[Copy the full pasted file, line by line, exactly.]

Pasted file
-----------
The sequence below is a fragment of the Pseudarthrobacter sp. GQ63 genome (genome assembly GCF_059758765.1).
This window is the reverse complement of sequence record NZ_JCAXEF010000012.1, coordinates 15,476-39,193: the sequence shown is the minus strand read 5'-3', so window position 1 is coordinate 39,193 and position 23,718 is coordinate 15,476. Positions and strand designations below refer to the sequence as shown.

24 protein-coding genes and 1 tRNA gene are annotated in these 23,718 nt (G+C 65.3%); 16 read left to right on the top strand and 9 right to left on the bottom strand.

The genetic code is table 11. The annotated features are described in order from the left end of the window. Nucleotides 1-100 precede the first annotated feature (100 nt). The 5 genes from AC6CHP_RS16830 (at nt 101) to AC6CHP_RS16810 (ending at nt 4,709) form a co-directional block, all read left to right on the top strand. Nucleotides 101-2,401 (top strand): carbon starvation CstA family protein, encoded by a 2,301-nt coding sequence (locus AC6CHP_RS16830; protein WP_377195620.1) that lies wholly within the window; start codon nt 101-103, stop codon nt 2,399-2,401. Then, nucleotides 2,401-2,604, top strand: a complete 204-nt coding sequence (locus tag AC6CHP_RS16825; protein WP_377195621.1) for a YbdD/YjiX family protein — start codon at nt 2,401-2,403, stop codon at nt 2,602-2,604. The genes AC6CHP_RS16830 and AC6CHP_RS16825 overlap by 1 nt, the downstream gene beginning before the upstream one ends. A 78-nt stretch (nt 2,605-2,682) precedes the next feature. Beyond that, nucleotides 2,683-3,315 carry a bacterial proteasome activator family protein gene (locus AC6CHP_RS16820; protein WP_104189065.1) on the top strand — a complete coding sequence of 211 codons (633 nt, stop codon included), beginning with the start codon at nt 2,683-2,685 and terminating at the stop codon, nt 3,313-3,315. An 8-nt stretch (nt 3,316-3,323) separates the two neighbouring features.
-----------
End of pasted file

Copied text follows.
The sequence below is a fragment of the Pseudarthrobacter sp. GQ63 genome (genome assembly GCF_059758765.1).
This window is the reverse complement of sequence record NZ_JCAXEF010000012.1, coordinates 15,476-39,193: the sequence shown is the minus strand read 5'-3', so window position 1 is coordinate 39,193 and position 23,718 is coordinate 15,476. Positions and strand designations below refer to the sequence as shown.

24 protein-coding genes and 1 tRNA gene are annotated in these 23,718 nt (G+C 65.3%); 16 read left to right on the top strand and 9 right to left on the bottom strand.

The genetic code is table 11. The annotated features are described in order from the left end of the window. Nucleotides 1-100 precede the first annotated feature (100 nt). The 5 genes from AC6CHP_RS16830 (at nt 101) to AC6CHP_RS16810 (ending at nt 4,709) form a co-directional block, all read left to right on the top strand. Nucleotides 101-2,401 (top strand): carbon starvation CstA family protein, encoded by a 2,301-nt coding sequence (locus AC6CHP_RS16830; protein WP_377195620.1) that lies wholly within the window; start codon nt 101-103, stop codon nt 2,399-2,401. Then, nucleotides 2,401-2,604, top strand: a complete 204-nt coding sequence (locus tag AC6CHP_RS16825; protein WP_377195621.1) for a YbdD/YjiX family protein — start codon at nt 2,401-2,403, stop codon at nt 2,602-2,604. The genes AC6CHP_RS16830 and AC6CHP_RS16825 overlap by 1 nt, the downstream gene beginning before the upstream one ends. A 78-nt stretch (nt 2,605-2,682) precedes the next feature. Beyond that, nucleotides 2,683-3,315 carry a bacterial proteasome activator family protein gene (locus AC6CHP_RS16820; protein WP_104189065.1) on the top strand — a complete coding sequence of 211 codons (633 nt, stop codon included), beginning with the start codon at nt 2,683-2,685 and terminating at the stop codon, nt 3,313-3,315. An 8-nt stretch (nt 3,316-3,323) separates the two neighbouring features.